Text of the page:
This would seem reasonable and may appeal to the countries attending the moot. But President Ghani knows that his adversaries, the Taliban, are ill-equipped to participate in an election because the ‘movement’ has not, as yet, been converted into a political party that is organized for taking part in an election.
The question is: Is the US prepared to pressure Ghani into accepting the ground realities and agreeing to let an interim government take control of the country to save it from descending into chaos and civil war? The US, in answering this question, would have to consider the rapidly changing geopolitical situation in the country and the wider region.
New threats on the horizon
Russia, China and Iran have formally established a working relationship with the Taliban. Russia considers Daesh as a potential threat to the stability of its borders because the group can make inroads into Russian territory via the Central Asian states bordering Afghanistan.
It believes only the Taliban can dismantle groups like Daesh. Moscow, therefore, sees a strategic convergence of perceptions between itself and the Taliban. For similar reasons, China and Iran have warmed up to the Taliban because both Beijing and Tehran firmly believe that only with Daesh in the government, outfits like Fidayee Mahaz and Daesh can be eliminated and their borders made safer.
The US is aware of these sensitivities. It also realizes that there would be some hope for a more constructive engagement with the Taliban once they assume responsibility, having learned from their mistakes while in power in the late 90s. The US also realizes that the ground realities are changing.
China, with its ‘belt and road initiative’, is generating widespread support in countries neighboring Afghanistan. China is also making considerable investments in Afghanistan because the country’s stability would help create conditions for successfully completing the projects under the belt and road connectivity project.
Washington is, therefore, keen to depart from the country in a manner that leaves enough room for future economic and political relations with Kabul. It would not like to be seen as having abandoned a country that it controlled for 20 years—the Vietnam saga will not be repeated.
Pakistan’s stake amid the chaos
Pakistan is deeply anxious to see normalcy return to a country with which it shares a long border. The US has been relying on Pakistan for some contacts with the Taliban. Islamabad has leverage with the movement, but there are limits to Pakistan’s clout that are often overlooked.
There are issues of fundamental importance to the Taliban that the group would not perhaps be willing to compromise on. Then in the past, many decisions have been taken that have gravely impinged on its ties with the Taliban.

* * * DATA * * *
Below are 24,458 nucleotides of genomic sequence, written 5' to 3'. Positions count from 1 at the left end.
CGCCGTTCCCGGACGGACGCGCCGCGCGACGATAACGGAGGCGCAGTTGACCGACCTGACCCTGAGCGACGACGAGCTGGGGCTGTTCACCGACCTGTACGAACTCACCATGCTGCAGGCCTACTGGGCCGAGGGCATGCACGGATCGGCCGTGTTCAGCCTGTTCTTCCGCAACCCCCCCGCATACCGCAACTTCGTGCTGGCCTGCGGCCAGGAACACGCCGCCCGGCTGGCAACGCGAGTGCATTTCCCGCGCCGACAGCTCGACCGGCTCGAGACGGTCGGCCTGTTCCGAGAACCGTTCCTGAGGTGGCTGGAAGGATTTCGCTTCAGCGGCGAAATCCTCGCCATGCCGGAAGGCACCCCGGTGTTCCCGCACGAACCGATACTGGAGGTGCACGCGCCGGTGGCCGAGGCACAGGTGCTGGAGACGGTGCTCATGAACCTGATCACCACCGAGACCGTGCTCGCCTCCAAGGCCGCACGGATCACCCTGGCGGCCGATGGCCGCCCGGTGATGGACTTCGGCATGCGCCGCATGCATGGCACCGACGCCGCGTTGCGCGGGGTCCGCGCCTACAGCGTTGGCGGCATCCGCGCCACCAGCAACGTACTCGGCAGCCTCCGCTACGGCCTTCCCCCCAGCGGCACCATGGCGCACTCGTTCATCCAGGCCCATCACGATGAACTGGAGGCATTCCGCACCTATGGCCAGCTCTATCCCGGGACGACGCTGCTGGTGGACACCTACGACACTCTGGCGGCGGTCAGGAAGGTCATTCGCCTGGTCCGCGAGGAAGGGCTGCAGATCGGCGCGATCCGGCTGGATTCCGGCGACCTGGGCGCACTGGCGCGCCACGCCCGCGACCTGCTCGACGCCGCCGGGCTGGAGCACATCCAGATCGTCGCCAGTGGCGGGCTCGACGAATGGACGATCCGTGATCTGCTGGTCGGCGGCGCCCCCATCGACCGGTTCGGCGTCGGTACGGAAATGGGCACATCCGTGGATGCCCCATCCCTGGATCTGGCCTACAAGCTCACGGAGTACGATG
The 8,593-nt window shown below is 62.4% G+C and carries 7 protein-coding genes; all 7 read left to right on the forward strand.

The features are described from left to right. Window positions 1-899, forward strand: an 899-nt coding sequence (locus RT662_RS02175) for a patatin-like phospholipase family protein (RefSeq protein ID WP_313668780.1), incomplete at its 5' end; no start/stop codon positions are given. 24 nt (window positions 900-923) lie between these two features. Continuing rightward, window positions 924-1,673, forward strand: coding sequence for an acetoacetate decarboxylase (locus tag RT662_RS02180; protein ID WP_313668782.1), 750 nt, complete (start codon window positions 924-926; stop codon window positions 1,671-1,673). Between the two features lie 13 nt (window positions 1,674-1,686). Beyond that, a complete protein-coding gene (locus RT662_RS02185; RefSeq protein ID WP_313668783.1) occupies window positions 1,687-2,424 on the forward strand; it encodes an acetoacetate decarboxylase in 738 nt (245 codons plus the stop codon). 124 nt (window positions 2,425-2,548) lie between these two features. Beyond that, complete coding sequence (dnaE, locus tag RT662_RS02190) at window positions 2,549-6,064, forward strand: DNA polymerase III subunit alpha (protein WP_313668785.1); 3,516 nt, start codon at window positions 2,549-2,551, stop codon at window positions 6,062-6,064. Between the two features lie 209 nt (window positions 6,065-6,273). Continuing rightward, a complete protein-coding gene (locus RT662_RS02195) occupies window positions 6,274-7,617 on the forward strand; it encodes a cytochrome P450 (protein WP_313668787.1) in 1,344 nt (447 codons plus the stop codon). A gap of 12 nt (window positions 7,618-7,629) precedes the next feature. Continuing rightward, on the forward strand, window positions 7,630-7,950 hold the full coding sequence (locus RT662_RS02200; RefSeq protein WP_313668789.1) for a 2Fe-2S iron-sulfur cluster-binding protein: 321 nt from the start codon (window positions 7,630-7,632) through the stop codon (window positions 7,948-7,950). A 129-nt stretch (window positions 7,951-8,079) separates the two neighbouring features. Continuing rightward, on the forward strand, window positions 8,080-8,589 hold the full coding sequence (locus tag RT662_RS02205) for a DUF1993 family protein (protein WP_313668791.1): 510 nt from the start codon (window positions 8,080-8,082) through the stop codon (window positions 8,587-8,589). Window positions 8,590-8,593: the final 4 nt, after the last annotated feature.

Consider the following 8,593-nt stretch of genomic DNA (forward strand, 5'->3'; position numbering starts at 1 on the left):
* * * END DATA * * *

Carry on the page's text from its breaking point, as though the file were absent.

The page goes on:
The leaders of the movement have not forgotten how Islamabad facilitated the US occupation of their country by sacrificing their government. While they would still listen to Pakistan’s advice because of compulsions like their leaders keeping their families in Pakistan, they would take their own decisions in matters affecting the future of the country as envisaged in their ideology.
Another factor that restricts Pakistan’s leverage is its obsession with India’s role in Afghanistan. In so doing, Pakistani policymakers forget that India and Afghanistan have over two thousand years of civilizational contacts with India.
India is one of the principal donors to Afghanistan’s reconstruction. Pakistan certainly can demand that Afghan soil would not be allowed to be used against Pakistan no matter who rules Afghanistan.
But beyond that, any dictation on how Kabul would reach out to its neighbors or regional countries would not be acceptable to Afghans. Not only that, Afghans would be unhappy if any one country would be seen to be obstructing the country’s relations with neighbors-near and far.
It is often claimed in Pakistan that India is a spoiler in the Afghan peace process. Why should India be a spoiler? What does it gain by blocking efforts for peace? India has stakes in peace in Afghanistan. It has to protect its huge investment of nearly $ 3 billion.
Then India needs the hydrocarbon resources of Central Asia for which Afghanistan provides access. The Iranian port of Chabahar has been developed for facilitating trade between India and Central Asia. Pakistan, for a host of reasons, would remain of fundamental relevance to Afghanistan.
No other country would gain as much from Afghanistan’s stability as Pakistan, and no other country would suffer as much from that country’s instability as Pakistan.
Ending the “Forever War”?
The key lies with the US. It has important levers of both cash and military presence. How would these assets be used to bring about a change that is sustainable and reflects the aspirations of a long-suffering people would require deft handling and skillful diplomacy.
Whether the US would be willing to take tough decisions to break the impasse in peace talks and keep regional countries on board remains to be seen. The alternative to a workable consensus and agreement would be the country edging closer to anarchy with all its ramifications and consequences for Afghanistan and the region.
Rustam Shah Mohmand is a senior Pakistani diplomat, political scientist and politician. He has served as Chief Secretary NWFP, Interior Secretary of Pakistan, Pakistan’s Ambassador to Afghanistan and Commissioner for Afghan Refugees.